Airlines and retailers pay airports. There are facilities charges remitted by passengers as part of airline tickets (a ‘head tax’) but those are regulated by the government. As a result passengers aren’t an airport’s customers, they’re the product.
However airports in the U.S. are mostly owned by governments, and managed by politically-appointed boards. So customer outrage matters, too, and that’s why many have rules that require vendors to charge only a little more than ‘street pricing’. It’s common for prices to be capped at 10% more than you’d pay outside the airport, but that’s not always enforced – especially, it seems, by the incompetent Port Authority of New York New Jersey which manages several New York-area airports.
Take, for instance, the $27.85++ Sam Adams Summer Ale at New York LaGuardia that also incurs a 10% Covid charge that’s “not a gratuity for employees.”
lol at all of this, including the additional 10% “COVID Recovery Fee” that doesn’t go to workers pic.twitter.com/Bq9rHJqek7
— Cooper Lund (@cooperlund) July 7, 2021
When called on it the airport concessions company argued that this pricing was a ‘mistake’ but also a better value than they’re being given credit for.
Yikes. GOOD CATCH! That Sam Summer **price is incorrect** and has been updated. + note all other listed prices are for 23oz pours.@cooperlund – we very much appreciate you spotting. DM us next time you're passing through -🍻🍻🍻 on us.
— OTG (@OTGexp) July 7, 2021
An OTG spokesperson told THE CITY the prices on the beer at LaGuardia and fries at Newark were “incorrectly posted” and “quickly corrected” — to $18.15 and $8.45. One of OTG’s senior executives is Larry Schwartz, a longtime lieutenant to Governor Andrew Cuomo.
“Because of these posted-pricing hiccups, our in-house menu teams have been diligently working to ensure pricing across all restaurants are, in fact, rendering correctly,” said the spokesperson, Michael Marchese.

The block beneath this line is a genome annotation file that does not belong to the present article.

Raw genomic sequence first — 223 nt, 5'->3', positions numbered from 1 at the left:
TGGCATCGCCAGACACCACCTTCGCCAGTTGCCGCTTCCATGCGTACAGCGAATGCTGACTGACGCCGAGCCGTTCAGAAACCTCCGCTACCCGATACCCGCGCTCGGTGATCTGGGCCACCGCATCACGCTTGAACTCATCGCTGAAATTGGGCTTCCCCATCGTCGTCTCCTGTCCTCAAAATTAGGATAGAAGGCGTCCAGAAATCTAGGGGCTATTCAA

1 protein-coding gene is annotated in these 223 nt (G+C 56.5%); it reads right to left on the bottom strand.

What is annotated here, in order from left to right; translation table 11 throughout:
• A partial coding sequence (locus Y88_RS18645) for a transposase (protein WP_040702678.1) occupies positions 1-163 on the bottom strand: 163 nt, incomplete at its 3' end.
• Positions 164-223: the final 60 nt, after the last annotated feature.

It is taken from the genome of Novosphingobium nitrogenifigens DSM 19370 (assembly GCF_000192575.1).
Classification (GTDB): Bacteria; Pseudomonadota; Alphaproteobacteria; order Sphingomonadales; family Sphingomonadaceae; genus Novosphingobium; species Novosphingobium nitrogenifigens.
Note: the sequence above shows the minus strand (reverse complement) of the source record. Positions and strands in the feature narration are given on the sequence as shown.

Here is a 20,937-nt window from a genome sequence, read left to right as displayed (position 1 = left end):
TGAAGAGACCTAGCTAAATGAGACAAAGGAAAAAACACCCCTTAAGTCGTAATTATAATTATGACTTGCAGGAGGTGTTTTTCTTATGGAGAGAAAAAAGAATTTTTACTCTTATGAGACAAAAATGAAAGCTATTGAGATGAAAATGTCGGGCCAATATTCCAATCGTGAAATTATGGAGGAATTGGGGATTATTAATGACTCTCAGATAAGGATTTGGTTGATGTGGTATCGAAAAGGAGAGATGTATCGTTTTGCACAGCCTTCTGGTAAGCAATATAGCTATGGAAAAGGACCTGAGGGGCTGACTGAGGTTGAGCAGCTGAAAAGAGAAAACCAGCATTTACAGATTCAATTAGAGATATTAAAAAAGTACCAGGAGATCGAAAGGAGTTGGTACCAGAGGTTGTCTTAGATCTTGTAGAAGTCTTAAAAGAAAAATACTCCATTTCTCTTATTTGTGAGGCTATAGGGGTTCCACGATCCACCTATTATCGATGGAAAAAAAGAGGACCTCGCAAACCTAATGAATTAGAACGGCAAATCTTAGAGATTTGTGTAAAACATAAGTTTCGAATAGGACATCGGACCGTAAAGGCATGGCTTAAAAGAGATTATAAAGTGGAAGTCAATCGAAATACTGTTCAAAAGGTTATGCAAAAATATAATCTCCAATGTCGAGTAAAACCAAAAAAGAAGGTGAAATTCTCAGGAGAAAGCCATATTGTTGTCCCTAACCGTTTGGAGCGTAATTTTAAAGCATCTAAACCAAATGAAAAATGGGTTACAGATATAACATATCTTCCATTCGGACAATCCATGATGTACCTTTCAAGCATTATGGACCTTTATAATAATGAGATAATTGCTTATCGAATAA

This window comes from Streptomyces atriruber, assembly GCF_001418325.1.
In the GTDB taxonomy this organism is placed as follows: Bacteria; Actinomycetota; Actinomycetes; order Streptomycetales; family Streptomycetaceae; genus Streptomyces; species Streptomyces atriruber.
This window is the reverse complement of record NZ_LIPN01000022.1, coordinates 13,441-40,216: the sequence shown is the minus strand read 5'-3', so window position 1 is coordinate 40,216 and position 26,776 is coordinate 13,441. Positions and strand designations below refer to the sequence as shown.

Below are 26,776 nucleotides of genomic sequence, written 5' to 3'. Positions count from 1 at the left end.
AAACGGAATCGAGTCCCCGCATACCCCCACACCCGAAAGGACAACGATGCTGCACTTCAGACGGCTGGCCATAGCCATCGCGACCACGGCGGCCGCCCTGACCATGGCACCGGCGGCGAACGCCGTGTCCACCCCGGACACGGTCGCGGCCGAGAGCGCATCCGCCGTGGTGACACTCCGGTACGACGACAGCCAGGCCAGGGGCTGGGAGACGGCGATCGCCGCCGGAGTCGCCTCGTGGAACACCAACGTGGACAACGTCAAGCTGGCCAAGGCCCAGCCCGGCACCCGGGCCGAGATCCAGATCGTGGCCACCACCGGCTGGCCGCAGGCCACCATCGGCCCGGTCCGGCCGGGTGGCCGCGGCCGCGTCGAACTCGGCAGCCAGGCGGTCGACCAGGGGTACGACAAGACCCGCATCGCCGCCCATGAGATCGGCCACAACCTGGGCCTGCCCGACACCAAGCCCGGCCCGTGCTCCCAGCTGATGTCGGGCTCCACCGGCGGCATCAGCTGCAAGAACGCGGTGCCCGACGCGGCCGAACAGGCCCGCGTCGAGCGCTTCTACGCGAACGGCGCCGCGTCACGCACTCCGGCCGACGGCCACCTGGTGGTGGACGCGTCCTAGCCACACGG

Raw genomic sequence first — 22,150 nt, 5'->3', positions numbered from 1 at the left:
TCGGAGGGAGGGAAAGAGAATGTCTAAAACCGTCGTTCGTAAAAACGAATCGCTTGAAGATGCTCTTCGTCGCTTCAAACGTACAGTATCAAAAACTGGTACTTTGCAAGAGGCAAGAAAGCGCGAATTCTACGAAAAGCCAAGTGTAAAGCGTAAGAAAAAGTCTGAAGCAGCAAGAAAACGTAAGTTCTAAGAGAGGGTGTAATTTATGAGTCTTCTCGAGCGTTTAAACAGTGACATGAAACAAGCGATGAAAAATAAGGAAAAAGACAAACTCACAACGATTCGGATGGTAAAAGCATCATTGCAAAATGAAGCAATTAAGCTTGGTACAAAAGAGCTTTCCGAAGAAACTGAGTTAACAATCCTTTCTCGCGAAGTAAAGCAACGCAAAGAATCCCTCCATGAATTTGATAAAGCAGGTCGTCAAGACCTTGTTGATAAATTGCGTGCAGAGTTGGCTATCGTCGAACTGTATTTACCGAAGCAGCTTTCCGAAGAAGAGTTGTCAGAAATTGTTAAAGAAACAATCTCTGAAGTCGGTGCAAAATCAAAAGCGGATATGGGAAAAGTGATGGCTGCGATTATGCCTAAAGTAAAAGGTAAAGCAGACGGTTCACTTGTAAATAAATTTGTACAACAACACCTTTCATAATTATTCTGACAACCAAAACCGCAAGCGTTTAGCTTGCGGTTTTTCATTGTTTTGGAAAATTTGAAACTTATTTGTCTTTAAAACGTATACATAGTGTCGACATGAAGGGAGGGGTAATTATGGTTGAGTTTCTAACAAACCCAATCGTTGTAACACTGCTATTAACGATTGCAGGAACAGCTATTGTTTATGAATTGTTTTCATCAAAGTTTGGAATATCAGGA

Customers who have been ‘overcharged’ will not be refunded, of course. Embarrassed by the call-out, the Port Authority has instructed companies to audit their prices to ensure compliance with street pricing rules.
However, in addition to being bad it’s not at all surprising that airport food vendors are expensive,
- Rent is often far more expensive at the airport than anywhere else nearby. Labor costs are too, whether because of the need to find people who can pass background checks or because local laws often mandate higher minimum wages (New York airports are going to $19 in 2023). Bringing supplies and ingredients into the airport is also costly, because it involves using separate vendors and bringing goods through security. That’s the cost side.
- Meanwhile passengers are a largely captive audience. The government forbids them from bringing liquids through the security checkpoint, “no outside beverages” isn’t just a movie theater rule it’s the law. And in many airports there’s limited competition across vendors, since so many of the businesses that have familiar names – be it Wendy’s or TGI Friday’s – are really the same management company like OTG or Delaware North licensing the brand. Customers, facing long lines and little time during connections, often don’t have much time to comparison shop in any case.
Price aside, has there ever been anything more depressing than ordering off an OTG iPad at Newark Airport CBGB’s?
[…] week I wrote about airport concessions operator OTG charging $28 plus tax and tip for beer at Newark airport. This clearly violates their lease to abide by ‘street pricing’ […]